Edina forward Kevin Delaney (23) celebrated his third period goal against Eden Prairie. Photo: Aaron Lavinsky * firstname.lastname@example.org
For years Kevin Delaney’s hockey trajectory mostly resembled a flat line. Toiling in Edina’s massive youth system as an undersized B-teamer, Delaney’s varsity prospects hovered somewhere between slim and none.
Even Delaney, who played at the Junior Gold B level as a freshman, at times wondered if he was varsity material.
“I can’t lie,” the senior forward said. “It has popped into my head a little bit.”
There’s no doubting Delaney’s abilities now. The 5-9, 155-pound forward flashed his varsity bona fides on the ultimate of stages Saturday, scoring a goal in the third period and then adding an assist to help the Hornets rally past Eden Prairie 3-2 in overtime in the Class 2A state championship game.
Delaney’s goal, which tied the score 1-1, came after he stripped the puck from an Eden Prairie defender, raced to the slot and fired a shot past Eden Prairie goalie Axel Rosenlund’s catching glove.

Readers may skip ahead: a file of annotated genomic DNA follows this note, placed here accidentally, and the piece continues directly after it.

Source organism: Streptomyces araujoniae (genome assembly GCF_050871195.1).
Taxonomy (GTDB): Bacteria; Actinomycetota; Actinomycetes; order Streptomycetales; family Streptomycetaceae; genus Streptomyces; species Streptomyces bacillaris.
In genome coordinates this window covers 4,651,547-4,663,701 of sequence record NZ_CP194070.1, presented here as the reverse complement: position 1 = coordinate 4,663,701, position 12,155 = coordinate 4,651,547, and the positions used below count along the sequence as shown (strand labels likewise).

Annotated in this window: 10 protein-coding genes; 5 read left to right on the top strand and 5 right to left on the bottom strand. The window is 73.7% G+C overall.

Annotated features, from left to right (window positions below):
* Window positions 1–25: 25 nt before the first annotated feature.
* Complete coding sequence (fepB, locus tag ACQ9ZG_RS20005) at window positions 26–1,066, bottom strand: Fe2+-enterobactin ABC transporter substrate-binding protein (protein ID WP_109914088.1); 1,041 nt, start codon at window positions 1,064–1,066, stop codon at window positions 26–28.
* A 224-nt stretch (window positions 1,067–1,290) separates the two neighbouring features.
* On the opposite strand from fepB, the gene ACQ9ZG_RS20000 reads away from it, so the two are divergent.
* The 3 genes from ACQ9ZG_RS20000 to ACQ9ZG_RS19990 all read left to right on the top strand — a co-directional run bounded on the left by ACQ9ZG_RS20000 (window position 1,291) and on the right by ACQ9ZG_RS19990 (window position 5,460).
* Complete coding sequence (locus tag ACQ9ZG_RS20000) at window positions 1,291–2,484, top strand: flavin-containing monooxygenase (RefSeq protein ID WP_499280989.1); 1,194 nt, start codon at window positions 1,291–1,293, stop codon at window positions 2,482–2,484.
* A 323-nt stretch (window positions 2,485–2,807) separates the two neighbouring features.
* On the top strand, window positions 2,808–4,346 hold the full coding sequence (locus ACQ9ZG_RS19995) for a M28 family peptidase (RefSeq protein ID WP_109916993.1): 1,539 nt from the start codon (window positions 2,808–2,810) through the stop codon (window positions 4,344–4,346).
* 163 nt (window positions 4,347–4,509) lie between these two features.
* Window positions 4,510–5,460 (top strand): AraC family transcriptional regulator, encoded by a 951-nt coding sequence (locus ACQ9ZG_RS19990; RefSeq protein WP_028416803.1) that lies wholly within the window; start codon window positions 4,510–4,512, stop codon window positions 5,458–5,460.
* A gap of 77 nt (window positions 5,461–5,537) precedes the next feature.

“There’s nothing like it, scoring in the state championship game,” Delaney said. “Just seeing all my buddies hug me and stuff, that’s great.”
Delaney’s tenacious forechecking set up Edina’s second goal just 22 seconds later. He whacked the puck off an Eden Prairie defender’s stick, sending it to linemate Brett Chorske in the corner. Chorske fed Peter Colby, who ripped a shot from the slot to put Edina up 2-1.
“Kevin has always been a real good player, a hardworking player,” Edina coach Curt Giles said. “He has just come into his own this season.”
Delaney played two years of Pee Wee hockey and one of Bantam at the B2 level. As a second-year Bantam he made the jump to B1. With so many players ahead of him at the A and AA levels, Delaney’s ascension to state tournament hero is nothing short of remarkable.
“The path, I wouldn’t have chosen it any different,” said Delaney, who finished the season with 20 goals and 15 assists on the Hornets’ second line.
“When I eventually made the team last fall, the boys accepted me in,” Delaney said. “They were 100 percent supportive, all of them. That was cool.”